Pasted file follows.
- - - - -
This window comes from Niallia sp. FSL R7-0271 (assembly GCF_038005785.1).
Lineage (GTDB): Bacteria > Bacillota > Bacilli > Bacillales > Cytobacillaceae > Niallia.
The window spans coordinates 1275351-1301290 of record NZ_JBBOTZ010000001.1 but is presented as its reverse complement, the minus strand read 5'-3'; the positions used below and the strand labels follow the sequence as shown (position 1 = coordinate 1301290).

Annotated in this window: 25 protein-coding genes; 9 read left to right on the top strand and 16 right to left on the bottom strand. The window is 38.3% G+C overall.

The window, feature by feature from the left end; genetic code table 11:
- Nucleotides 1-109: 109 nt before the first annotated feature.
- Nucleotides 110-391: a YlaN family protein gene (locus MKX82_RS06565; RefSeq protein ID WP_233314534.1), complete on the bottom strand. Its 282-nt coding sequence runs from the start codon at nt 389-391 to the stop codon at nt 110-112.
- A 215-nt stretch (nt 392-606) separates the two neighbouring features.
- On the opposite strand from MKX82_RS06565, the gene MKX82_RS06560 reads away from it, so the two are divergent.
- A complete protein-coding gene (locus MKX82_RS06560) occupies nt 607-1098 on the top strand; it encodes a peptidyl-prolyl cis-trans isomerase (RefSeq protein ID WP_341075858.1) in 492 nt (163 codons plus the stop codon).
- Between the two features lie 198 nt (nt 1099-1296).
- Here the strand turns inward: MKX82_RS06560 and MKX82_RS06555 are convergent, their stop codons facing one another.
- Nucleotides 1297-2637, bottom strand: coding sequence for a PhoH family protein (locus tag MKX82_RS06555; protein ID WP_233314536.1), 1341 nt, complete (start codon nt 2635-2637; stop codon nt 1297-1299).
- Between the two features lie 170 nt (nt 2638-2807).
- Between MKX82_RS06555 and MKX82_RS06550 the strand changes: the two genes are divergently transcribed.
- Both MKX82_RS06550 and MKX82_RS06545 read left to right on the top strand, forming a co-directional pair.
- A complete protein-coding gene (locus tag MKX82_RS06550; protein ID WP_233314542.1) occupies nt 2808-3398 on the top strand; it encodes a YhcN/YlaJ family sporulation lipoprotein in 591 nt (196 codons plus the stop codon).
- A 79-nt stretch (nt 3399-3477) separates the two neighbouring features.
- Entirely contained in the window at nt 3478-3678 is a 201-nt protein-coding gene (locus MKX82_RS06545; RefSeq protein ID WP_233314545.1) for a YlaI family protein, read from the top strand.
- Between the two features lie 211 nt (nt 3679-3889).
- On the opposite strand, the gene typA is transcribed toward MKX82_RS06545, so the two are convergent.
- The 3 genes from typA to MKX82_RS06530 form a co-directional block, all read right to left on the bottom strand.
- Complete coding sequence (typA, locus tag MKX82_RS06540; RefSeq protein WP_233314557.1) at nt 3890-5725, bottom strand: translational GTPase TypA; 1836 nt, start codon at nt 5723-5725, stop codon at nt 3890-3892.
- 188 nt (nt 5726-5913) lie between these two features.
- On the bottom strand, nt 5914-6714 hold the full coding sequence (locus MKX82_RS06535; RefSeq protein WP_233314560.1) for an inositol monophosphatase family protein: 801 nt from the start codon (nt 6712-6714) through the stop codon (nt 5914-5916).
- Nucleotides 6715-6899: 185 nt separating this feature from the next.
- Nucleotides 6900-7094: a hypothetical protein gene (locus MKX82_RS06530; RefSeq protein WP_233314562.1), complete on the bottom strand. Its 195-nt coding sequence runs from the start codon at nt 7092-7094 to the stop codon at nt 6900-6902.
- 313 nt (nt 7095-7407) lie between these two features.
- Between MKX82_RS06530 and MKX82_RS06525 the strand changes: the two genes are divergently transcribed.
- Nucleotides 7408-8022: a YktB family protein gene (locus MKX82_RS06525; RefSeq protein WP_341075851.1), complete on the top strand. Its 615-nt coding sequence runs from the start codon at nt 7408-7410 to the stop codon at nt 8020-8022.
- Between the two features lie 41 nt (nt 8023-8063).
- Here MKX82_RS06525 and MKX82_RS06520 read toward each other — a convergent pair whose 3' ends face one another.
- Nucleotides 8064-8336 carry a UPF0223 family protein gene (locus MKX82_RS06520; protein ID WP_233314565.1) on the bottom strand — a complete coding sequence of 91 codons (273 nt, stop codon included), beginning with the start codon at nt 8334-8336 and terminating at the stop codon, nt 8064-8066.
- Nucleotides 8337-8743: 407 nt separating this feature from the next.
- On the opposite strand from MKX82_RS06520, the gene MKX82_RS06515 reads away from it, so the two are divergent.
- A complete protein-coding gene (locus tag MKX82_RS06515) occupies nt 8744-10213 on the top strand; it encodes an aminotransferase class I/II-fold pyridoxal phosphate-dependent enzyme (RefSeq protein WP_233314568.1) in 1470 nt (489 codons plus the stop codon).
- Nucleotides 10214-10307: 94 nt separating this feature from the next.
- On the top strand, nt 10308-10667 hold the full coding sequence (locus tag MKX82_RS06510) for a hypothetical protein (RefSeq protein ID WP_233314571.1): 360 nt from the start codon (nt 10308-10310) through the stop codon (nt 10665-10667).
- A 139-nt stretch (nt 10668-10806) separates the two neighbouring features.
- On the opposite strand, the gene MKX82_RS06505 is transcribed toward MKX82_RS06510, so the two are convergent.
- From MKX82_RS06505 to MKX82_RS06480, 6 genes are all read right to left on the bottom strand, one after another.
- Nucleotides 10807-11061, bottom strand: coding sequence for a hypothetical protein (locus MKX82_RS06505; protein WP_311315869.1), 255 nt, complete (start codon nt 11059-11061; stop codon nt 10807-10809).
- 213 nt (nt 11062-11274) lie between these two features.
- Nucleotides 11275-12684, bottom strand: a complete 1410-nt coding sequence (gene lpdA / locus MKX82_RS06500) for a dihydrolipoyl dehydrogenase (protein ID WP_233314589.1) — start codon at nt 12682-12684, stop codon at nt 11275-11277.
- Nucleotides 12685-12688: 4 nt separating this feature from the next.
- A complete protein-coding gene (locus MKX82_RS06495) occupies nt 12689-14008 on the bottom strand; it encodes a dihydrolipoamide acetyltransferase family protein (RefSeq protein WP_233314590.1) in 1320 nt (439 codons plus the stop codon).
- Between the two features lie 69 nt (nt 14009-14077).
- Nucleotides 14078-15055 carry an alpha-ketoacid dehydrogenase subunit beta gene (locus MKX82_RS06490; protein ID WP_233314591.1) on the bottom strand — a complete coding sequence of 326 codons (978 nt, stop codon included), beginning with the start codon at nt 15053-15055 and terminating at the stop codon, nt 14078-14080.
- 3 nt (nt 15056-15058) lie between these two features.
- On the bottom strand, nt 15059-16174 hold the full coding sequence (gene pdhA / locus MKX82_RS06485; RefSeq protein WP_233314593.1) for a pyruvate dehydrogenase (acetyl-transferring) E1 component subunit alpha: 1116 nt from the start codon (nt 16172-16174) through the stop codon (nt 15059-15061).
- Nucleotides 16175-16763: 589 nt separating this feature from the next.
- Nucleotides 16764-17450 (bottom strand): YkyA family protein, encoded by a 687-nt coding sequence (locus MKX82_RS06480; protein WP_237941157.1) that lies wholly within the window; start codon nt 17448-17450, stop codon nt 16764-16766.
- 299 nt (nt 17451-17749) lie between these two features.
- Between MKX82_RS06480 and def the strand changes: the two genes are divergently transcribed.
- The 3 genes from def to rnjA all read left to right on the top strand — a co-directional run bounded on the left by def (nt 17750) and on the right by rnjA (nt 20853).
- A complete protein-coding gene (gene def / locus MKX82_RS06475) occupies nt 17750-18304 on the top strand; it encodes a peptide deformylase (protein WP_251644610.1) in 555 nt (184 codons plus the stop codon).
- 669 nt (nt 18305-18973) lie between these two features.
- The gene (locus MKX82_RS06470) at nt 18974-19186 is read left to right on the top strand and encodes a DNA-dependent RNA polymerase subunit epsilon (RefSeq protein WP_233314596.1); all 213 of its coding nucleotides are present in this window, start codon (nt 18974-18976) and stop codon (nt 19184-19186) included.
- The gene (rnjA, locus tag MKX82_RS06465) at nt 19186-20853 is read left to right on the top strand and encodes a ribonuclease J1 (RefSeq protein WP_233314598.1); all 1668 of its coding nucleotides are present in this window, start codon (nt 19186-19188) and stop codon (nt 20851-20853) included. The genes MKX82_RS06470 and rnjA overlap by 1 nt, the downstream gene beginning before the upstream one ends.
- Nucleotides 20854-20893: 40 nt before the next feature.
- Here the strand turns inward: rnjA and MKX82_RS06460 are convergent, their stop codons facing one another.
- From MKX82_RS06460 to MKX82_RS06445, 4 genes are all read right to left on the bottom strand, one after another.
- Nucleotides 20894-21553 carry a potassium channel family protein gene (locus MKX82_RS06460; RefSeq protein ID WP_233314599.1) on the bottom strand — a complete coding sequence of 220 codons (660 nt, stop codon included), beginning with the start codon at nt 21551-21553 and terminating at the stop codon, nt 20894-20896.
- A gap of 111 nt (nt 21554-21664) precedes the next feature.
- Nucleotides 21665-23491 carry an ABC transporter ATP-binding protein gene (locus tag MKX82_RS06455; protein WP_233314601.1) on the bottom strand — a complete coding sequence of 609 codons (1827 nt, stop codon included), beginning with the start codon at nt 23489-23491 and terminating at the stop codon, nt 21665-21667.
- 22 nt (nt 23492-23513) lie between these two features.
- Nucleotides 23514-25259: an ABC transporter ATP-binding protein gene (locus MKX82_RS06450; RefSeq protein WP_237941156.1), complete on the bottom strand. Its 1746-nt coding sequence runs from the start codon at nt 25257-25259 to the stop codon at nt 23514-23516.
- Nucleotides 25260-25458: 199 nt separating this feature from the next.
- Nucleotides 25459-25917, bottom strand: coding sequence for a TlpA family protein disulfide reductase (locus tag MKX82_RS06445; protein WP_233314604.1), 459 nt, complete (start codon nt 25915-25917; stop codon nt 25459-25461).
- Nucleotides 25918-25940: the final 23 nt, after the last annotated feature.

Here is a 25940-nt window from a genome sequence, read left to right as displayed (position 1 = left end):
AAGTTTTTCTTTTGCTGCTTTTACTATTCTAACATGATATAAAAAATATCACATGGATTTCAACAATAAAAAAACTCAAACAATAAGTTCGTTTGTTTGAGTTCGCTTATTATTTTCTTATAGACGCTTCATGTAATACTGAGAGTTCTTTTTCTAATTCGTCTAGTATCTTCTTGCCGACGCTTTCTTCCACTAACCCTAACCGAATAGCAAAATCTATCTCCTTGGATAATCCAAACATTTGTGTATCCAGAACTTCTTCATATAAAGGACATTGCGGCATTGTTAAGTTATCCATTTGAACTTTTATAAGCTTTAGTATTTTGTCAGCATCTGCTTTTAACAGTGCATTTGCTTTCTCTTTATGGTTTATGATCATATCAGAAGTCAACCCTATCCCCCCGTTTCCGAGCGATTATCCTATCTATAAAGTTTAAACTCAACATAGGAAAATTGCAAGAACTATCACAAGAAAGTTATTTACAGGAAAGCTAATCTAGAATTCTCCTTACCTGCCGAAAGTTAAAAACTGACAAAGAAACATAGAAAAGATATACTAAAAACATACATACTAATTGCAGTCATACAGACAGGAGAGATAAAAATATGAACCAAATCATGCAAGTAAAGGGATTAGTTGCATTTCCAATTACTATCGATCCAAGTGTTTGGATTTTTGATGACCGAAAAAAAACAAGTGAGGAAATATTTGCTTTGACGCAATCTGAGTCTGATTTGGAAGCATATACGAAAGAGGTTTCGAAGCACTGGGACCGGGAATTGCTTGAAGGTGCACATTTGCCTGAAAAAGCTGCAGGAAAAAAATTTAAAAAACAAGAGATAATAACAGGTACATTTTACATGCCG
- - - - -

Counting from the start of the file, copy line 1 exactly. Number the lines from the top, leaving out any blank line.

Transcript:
This window comes from Niallia sp. FSL R7-0271 (assembly GCF_038005785.1).